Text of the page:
For some considerable time I have wanted to visit the 13th century church of St John the Baptist in Inglesham, which lies to the north of Swindon in Wiltshire. Earlier this week I spent the best part of 4 hours exploring the church, finding compositions and releasing the shutter. This one photograph of the sacristy fully justfies the 200 mile round trip.  This is the only image I have made so far. In time I will process others and write a more in depth post.

My Instagram (alan_frost_photography) profile states – ‘An eclectic mono photographer with occasional colour lapses.’ This is one such occasion. The wall paintings date from the 14th century and in some places are seven layers deep. Just glorious.

Do click on the image to enjoy and appreciate a larger version which will open in a new window.



Truly inspiring – The Art of Seeing – a short video by Ken Keen FRPS


As photographers we can learn so much from each other. We can be inspired by the work and dedication of those who take pleasure in making photographs of subjects which personally we particularly enjoy. We can also admire anyone who is able to produce the finest images in the face of adversity.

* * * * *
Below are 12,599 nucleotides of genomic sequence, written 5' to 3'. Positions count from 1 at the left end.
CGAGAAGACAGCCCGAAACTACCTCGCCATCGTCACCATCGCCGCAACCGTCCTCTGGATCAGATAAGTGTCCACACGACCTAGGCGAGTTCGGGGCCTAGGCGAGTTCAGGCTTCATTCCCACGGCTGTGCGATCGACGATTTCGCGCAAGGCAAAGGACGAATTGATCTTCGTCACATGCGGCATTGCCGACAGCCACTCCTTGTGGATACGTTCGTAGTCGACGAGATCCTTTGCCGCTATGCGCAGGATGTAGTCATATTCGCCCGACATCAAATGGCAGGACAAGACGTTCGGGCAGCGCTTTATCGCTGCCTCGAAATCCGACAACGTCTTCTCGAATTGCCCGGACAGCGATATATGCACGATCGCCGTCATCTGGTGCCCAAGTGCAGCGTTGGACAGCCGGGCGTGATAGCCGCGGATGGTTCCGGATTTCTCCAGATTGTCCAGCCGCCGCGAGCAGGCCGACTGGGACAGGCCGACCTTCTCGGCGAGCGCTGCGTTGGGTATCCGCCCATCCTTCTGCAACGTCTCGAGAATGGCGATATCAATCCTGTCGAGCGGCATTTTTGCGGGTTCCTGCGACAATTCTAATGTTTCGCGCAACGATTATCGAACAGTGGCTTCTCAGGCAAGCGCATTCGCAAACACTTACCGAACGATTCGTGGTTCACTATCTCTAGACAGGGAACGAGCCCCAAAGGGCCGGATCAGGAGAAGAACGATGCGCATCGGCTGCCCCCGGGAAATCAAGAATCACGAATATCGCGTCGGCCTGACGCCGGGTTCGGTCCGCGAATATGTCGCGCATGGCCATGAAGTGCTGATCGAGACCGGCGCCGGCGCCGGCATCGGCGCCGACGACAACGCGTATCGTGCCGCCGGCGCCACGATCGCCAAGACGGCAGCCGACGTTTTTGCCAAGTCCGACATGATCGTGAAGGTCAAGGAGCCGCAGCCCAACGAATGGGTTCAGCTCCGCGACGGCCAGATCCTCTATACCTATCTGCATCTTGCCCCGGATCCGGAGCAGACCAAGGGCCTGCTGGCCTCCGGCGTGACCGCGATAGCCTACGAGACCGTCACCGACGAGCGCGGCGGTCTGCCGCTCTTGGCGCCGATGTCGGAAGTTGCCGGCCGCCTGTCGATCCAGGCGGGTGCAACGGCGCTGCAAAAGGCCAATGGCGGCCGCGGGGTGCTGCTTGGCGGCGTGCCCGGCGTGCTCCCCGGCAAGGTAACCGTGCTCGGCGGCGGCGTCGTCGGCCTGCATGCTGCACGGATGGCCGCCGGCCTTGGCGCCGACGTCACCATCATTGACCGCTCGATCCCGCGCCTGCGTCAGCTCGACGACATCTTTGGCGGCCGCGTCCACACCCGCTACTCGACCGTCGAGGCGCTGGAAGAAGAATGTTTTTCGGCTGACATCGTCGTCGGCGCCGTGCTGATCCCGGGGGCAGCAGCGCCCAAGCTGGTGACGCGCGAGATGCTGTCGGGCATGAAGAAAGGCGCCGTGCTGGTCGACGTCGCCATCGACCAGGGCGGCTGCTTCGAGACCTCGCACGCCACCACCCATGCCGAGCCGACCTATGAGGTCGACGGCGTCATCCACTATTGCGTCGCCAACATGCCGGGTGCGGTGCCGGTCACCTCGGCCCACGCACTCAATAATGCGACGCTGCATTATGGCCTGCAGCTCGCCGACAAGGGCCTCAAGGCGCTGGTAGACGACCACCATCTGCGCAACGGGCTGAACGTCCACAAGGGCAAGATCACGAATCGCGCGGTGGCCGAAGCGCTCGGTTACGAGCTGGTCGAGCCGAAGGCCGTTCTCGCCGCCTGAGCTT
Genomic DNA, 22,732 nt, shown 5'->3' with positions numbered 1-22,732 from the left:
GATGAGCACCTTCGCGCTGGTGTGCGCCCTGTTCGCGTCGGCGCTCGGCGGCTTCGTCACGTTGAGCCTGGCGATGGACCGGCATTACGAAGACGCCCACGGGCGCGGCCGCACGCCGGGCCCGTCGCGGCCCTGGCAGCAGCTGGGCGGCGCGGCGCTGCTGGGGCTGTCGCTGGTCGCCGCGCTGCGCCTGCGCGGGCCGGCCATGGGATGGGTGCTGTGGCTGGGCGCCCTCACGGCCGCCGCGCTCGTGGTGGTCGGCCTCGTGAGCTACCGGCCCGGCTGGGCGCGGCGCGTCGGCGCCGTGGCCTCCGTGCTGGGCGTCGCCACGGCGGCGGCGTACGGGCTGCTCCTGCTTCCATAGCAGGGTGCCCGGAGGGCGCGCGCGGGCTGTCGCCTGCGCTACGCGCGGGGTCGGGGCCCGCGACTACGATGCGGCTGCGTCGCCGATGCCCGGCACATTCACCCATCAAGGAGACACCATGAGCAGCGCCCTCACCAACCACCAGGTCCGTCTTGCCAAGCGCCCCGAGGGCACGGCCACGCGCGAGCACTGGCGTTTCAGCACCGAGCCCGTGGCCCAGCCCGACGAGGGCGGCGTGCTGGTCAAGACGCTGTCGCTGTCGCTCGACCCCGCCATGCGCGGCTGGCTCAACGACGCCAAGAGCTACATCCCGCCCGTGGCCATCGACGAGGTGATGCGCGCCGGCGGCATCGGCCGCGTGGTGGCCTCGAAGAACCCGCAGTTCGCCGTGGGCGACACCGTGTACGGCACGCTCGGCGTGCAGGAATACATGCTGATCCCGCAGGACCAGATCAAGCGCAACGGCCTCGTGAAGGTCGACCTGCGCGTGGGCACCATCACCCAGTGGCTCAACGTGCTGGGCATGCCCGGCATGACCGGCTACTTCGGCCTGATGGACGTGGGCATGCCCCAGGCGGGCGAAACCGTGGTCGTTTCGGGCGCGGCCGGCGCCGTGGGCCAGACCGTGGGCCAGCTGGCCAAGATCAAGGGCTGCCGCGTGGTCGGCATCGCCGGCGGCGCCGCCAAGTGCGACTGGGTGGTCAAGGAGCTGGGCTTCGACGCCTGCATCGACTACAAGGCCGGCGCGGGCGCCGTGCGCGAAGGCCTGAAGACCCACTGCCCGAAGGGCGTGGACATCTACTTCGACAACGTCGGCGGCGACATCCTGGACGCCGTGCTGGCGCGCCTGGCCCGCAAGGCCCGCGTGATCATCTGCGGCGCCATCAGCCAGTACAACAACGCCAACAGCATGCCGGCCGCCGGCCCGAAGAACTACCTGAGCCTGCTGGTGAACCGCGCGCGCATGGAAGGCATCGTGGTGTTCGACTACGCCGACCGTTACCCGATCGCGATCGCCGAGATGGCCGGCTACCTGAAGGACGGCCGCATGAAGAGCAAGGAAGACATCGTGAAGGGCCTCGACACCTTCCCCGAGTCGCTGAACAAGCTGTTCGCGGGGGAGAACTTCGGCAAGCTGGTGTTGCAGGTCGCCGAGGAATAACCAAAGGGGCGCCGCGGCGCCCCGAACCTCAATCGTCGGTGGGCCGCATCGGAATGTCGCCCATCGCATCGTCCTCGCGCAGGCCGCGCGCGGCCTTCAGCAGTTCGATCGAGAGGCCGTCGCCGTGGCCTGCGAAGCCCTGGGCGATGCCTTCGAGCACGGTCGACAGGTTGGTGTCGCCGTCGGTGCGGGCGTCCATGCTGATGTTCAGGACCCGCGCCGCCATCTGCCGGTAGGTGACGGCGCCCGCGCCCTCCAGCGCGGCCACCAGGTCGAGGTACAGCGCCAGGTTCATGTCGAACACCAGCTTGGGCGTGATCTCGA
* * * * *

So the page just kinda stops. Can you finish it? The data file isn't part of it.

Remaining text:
I was therefore delighted to discover the work of Ken Keen a Fellow of the Royal Photographic Society. Born in 1934 he specialises in making images of medieval churches and cathedrals with a large format camera and printed in historical (or alternative) process: cyanotype-Rex and salt print. A passionate photographer for many decades, what is truly remarkable is that in the year 2000 he lost most of his sight and is registered blind. He is now a member of the Disabled Photographers Society.

For the last 15 years or so, with the help of close friends and fellow photographers, he visits and makes photographs of religious buildings across the UK, some of which I have been to myself for my own Churches Project. In my humble opinion his images are outstanding and I took a great deal of pleasure looking at his website – www.kenkeenandlight You can read his Biography here.